And I felt it.
On my bare
         I quickly stood up to pull my towel back over my behind. And thatâs when I heard them.
         A group of kidsâsome maybe a little older than me, some definitely youngerâwere staring at me, giggling. And Jorge was walking toward the house, right behind them.
         As I ran into the house, mortified, Jorge leapt up the porch steps, laughing, Thatâs some show you put on for the neighbors, Rosie! Then he ran passed me into the still-steamy bathroomâwhere Iâd already left my neat pile of clean clothesâand slammed and locked the door.
         I pounded on that door. Open up, Hor-hay, my clothes are in there!
Sorry, Rosie, I gotta take a dump. And my stupid brother started chuckling, as if this were actually funny.
Mom! I yelled. Hor-hay wonât open the door, and my clothes are in there!
You have more clothes we havenât unpacked yet, my mom called back from the kitchen. Go check the boxes on the front porch.

I sorta slept on the floor of my parentâs room that night. By sorta, I mean a nightmare about walking around naked at my new school woke me up at around 2 a.m., and it took me a good long while to get back to sleep.
Before I left for schoolâsince the car was fixed, Mom piled all three of us in and took turns dropping us off at our various destinationsâI paused to sniff my pits. Everything smelled all right, but just to be sure, I stopped at Abuelitaâs big dresser, where she kept all sorts of perfume, and sprayed a buncha different fragrances all over me. Just to be sure.
Ainât no way anyoneâs gonna call me stinky now, I thought.
I was wrong.
It started when I was changing into P.E. clothes a few lockers away from Perfect Hair Bully Girl.
Whatâs that smell? Perfect Hair Bully Girl said to another girl.
Smells like one of those cheap air fresheners you hang in your car, her friend replied.
They both started sniffing around. Perfect Hair Bully Girl sniffed her way over to me. I was pulling shorts over my underwear when she sniffed me like a dog.
Hey Rosie. She smiled all fake. Smells like you took a bath finally.
Yeah, Perfect Hair Bully Girlâs friend said to her. She took a bath at the car wash.
They both laughed, slammed their lockers shut, locked up and strolled out to the blacktop.
Everyone in our row of the locker room heard it, of course. But no one took my side, of course.
Iâd seen this kinda thing before. There were mean jerks at my old middle school too, only no one picked on me there. They picked on the new kids and the shy kids. I knew better than to get involved, which generally meant youâd be their next target. It was easier just to ignore their attacks on others or even laugh along with them. I never bullied other kids, exactly. I just didnât stick up for them. Maybe thatâs why I had stood up for Dominique the day before. I had been a target earlier that morning, and I knew how it felt.

It was good to see Dominiqueâs smile in my next class. I remembered what the P.E. teacher said about her soccer playing in the teachersâ lounge. Not that she was playing soccer in the teachersâ lounge, but you know what I mean. I hoped she lived near me, so Iâd have someone to kick a soccer ball with in my new neighborhood. I love soccer.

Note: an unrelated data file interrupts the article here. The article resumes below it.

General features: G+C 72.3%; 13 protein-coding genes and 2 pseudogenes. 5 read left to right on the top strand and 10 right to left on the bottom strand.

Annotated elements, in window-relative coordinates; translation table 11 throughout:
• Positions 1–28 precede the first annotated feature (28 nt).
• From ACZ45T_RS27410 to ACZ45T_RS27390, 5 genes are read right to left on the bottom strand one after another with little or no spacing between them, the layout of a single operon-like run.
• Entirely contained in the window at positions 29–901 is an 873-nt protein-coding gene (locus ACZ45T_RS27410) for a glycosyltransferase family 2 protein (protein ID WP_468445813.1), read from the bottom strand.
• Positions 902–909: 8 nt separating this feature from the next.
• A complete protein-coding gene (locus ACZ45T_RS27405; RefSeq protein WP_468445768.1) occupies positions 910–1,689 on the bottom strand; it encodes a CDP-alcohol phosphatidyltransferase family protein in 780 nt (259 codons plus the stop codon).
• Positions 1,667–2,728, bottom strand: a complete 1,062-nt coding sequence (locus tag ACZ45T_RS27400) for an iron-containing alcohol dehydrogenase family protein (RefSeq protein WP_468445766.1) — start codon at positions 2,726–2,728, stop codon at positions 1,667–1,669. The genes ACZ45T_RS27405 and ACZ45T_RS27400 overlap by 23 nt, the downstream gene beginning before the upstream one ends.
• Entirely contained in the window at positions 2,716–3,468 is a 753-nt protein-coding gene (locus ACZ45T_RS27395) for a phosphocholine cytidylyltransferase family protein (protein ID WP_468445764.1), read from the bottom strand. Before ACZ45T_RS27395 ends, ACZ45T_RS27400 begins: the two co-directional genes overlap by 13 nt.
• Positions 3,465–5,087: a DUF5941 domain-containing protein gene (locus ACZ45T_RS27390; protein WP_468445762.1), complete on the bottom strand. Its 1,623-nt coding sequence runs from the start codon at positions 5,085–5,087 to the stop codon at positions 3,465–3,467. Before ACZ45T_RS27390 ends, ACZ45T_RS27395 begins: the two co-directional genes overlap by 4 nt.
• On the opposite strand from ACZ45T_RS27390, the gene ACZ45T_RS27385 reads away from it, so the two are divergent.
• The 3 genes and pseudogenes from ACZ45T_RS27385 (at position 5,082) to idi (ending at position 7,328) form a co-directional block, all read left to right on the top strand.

Perfect Hair Bully Girl and friends sitting near her were pointing at me, whispering and giggling. Dominique knew what was going on. Theyâre just being meanies again, Dominique whispered to me. Try not to let it get to you. They pick on everyone except each other.
Perfect Hair Bully Girl was pretty except for her fat little nose. I pushed my nose up into a pig-snout shape and pointed to her. Me and Dominique both giggled. Bully Girl saw. She looked mad. I figured she was plotting her revenge.
But she and her bratty friends mostly left us alone after that, and the class was pretty uneventful.
That would change during computer class, when two boys recognized me.
Hey, arenât you our new neighbor? one boy said to me. Yeah, itâs Booty Shake Girl! the other boy said, and then they both laughed so hard, I thought they were about to pee their pants.
Thatâs when it hit me: these were two of the boys who had been kicking a ball in front of Abuelitaâs house the afternoon before.
No. Way. They were in my class?
I would never live this down.
I tried to focus on Mr. Perezâs instructions for what assignment to work on, but I couldnât help but notice the two boys were whispering and giggling with everyone sitting near them. And pointing my way.

Lunch was a welcome break from all the taunting. I got my food and practically ran to the teachersâ lounge window. I wondered what theyâd be talking about today. Hopefully, not tests and copy machines.
I was in luck.
But the teachers werenât gossiping about other students.
They were gossiping about each other.
And starting that day, I would begin to learn all the private, personal-life details teachers never want you to know about.

Authorâs note:
I hope you enjoyed reading the first three chapters of Spy in the Teachersâ Lounge. More information about this novel can be found at www.spyintheteacherslounge.wordpress.com.

© Copyright 2016 Bea Tomaselli Tiritilli (bttiritilli at Writing.Com). All rights reserved.